Alibaba Cloud closing Australian and Indian datacenters

Prioritizing Mexico and Southeast Asia

Alibaba Cloud has revealed that it will soon close its datacenter operations in Australia and India – despite previously telling The Register its Australian operations remained intact.

Late last week the Chinese cloud champ posted news of the decision, declaring "As part of Alibaba Cloud's infrastructure strategy update, following careful assessment, we have decided to cease operations at our datacenters in Australia and India while enhancing our investment in Southeast Asia and Mexico."

The statement continues: "Alibaba Cloud has issued multiple rounds of notifications and technical migration plans to affected customers since December 2023."

That mention of December 2023 is interesting. In February 2024 The Register received a tip from a reader to the effect that Alibaba Cloud would close in Australia and layoffs had been made.

We sent Alibaba reps an email in which we explained our tipster had told us "Alibaba Cloud has dramatically downscaled its Australian operations – perhaps even closing its local presence."

The Chinese giant responded by telling us its Australian office remained open and no job cuts had been made – which in retrospect we know to have been at best an evasion. It hadn't closed or made layoffs yet - but knew the decision to shut down had been made.

We now know that Alibaba Cloud customers were told that datacenter operations would end in Australia on September 30. Indian customers were given a shorter deadline: July 15.

After those dates, data stored in the Australia (Sydney) and India (Mumbai) regions will no longer be available.

Migration to another Alibaba Cloud datacenter is the suggested alternative.

Australia is a rich but small nation (population 27 million), in which AWS, Azure, Google and OVH all have strong presences. With public sentiment down under not exactly pro-Beijing, it's not hard to see why Alibaba Cloud has decided to leave.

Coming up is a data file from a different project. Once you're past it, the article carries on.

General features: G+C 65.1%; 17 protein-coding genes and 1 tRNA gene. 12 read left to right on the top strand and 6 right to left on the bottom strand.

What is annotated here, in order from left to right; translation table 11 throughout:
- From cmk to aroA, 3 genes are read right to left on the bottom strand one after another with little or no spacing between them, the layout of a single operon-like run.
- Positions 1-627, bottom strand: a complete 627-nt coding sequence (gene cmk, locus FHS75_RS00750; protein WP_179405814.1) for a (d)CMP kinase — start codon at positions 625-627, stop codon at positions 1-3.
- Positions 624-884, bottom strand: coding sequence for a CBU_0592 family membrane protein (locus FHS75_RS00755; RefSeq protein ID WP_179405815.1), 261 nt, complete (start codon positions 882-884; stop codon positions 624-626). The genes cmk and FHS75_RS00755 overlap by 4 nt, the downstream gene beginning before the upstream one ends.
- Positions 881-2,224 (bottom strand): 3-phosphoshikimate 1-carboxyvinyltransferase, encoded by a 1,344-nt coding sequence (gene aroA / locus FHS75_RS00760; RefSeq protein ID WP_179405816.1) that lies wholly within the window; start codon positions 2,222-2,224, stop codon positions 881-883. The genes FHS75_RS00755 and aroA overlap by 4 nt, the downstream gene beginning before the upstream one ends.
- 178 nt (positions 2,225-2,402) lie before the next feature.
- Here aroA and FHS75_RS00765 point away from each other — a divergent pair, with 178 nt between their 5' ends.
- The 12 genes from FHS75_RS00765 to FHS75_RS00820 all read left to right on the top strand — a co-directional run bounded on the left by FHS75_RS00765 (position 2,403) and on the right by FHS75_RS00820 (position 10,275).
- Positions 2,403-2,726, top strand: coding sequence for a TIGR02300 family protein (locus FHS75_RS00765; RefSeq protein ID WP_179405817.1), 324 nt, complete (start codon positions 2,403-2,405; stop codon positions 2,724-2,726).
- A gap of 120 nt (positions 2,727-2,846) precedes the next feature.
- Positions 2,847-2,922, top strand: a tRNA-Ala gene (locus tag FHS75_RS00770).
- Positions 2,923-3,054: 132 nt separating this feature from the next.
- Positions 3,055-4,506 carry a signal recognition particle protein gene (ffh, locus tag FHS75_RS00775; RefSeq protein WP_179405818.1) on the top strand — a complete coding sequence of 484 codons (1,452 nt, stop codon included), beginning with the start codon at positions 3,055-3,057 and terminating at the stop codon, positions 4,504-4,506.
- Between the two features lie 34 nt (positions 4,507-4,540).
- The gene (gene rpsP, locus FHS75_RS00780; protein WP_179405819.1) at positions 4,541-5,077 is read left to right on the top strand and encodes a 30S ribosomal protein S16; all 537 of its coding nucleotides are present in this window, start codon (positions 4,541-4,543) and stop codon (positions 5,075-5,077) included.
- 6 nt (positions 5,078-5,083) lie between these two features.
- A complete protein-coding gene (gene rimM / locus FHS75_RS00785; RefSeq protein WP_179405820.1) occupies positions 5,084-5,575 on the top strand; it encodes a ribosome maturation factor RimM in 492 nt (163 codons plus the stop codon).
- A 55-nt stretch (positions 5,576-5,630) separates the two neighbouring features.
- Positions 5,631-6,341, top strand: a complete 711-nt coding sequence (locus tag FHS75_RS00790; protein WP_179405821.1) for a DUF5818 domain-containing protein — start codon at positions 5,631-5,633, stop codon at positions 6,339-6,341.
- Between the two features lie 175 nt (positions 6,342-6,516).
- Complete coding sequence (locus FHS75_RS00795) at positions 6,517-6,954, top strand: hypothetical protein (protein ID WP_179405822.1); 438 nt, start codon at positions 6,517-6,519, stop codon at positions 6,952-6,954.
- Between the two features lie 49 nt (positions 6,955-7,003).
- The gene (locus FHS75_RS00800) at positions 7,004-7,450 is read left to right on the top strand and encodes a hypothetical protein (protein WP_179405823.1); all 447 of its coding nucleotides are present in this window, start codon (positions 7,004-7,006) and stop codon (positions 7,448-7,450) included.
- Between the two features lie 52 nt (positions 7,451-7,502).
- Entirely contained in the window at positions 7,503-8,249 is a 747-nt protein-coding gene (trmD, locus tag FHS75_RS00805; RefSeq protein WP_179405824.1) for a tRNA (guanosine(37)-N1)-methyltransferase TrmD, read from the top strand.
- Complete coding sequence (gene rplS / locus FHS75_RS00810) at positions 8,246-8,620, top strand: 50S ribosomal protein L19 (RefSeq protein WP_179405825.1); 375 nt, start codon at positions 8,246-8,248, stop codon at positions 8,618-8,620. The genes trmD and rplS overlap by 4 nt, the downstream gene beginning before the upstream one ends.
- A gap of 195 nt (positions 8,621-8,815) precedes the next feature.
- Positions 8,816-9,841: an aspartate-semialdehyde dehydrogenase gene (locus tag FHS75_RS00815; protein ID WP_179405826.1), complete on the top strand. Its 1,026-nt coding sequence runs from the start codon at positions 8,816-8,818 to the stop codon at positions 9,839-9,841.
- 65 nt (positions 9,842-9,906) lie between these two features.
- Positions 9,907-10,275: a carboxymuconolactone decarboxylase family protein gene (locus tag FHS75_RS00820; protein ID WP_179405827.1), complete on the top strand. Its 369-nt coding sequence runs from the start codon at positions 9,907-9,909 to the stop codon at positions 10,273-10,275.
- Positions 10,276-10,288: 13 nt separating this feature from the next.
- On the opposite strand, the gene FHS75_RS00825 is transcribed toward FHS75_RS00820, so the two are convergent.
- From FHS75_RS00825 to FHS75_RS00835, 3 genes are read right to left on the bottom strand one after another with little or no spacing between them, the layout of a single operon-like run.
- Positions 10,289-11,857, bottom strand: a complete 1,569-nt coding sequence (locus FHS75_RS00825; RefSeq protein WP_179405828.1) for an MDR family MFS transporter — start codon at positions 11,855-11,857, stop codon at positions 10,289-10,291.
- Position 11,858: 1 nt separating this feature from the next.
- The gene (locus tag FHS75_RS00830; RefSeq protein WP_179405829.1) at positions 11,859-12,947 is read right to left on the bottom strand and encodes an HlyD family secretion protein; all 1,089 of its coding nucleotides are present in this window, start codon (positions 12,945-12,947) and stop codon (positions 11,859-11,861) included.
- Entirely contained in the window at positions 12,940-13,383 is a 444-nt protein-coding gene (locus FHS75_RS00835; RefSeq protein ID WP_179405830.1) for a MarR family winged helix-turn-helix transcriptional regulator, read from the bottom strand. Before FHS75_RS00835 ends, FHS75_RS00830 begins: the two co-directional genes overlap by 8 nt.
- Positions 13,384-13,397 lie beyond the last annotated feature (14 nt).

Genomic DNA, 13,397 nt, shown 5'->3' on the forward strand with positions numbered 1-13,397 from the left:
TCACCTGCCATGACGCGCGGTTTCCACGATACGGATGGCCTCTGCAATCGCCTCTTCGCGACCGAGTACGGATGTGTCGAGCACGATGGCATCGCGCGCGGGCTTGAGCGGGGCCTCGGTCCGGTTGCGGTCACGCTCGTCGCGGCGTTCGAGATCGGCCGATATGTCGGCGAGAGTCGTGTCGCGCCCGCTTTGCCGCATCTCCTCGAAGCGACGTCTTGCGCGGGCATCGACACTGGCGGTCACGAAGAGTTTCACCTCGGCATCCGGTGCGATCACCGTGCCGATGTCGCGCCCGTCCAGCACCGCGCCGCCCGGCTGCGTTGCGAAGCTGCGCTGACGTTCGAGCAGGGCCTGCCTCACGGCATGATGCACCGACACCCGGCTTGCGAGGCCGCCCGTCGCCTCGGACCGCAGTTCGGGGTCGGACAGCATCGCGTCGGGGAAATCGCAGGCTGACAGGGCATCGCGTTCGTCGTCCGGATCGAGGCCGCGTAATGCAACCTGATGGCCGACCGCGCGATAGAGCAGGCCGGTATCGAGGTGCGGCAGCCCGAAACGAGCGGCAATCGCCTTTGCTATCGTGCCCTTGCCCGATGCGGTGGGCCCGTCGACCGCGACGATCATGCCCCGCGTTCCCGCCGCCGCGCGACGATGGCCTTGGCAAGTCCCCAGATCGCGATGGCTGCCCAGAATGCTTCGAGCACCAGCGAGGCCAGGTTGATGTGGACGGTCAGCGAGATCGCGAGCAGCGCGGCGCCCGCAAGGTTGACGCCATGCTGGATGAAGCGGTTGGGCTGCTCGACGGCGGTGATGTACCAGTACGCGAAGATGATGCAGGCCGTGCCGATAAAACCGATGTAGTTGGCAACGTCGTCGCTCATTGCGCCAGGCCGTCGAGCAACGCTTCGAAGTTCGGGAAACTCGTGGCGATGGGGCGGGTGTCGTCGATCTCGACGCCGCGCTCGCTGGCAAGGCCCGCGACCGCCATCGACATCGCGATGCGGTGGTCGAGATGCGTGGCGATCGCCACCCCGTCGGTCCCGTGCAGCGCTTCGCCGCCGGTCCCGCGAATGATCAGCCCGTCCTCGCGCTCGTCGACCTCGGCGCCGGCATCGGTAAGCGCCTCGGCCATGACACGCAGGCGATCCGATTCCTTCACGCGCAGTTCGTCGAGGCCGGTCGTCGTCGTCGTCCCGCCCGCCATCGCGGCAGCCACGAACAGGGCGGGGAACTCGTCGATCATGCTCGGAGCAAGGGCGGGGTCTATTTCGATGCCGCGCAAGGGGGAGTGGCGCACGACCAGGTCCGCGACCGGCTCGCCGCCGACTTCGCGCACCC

India, however, is the world's most populous nation and according to the International Monetary Fund is enjoying GDP growth of 6.8 percent – placing it eighth among all nations. Most tech players therefore see India as having enormous upside.

But relations between Beijing and Delhi are currently frosty. The Register can imagine few Indian buyers would consider the Chinese cloud.

Prioritizing Mexico may therefore be easier. Alibaba Cloud's recently announced plan to open its first datacenters there appears linked to the growing presence of Chinese manufacturers in the nation. Such outfits may well use Alibaba Cloud at home – where Alibaba is the public cloud market leader – and therefore be happy to tap its nascent North American presence.

Alibaba Cloud's preferred datacenter designs may also have influenced its decision – it builds at decent scale, as we learned last week in a paper describing Alibaba Cloud's datacenter sites as having capacity for 1,875 servers packing eight GPUs apiece, and 18MW of energy consumption.

The Register understands Alibaba Cloud did not reach that scale in Australia, and likely resided in a colocation facility.

Non-standard configs add cost to cloud ops. Alibaba Cloud could simply have decided Australia and India were anomalies, not worthy of its attention. ®

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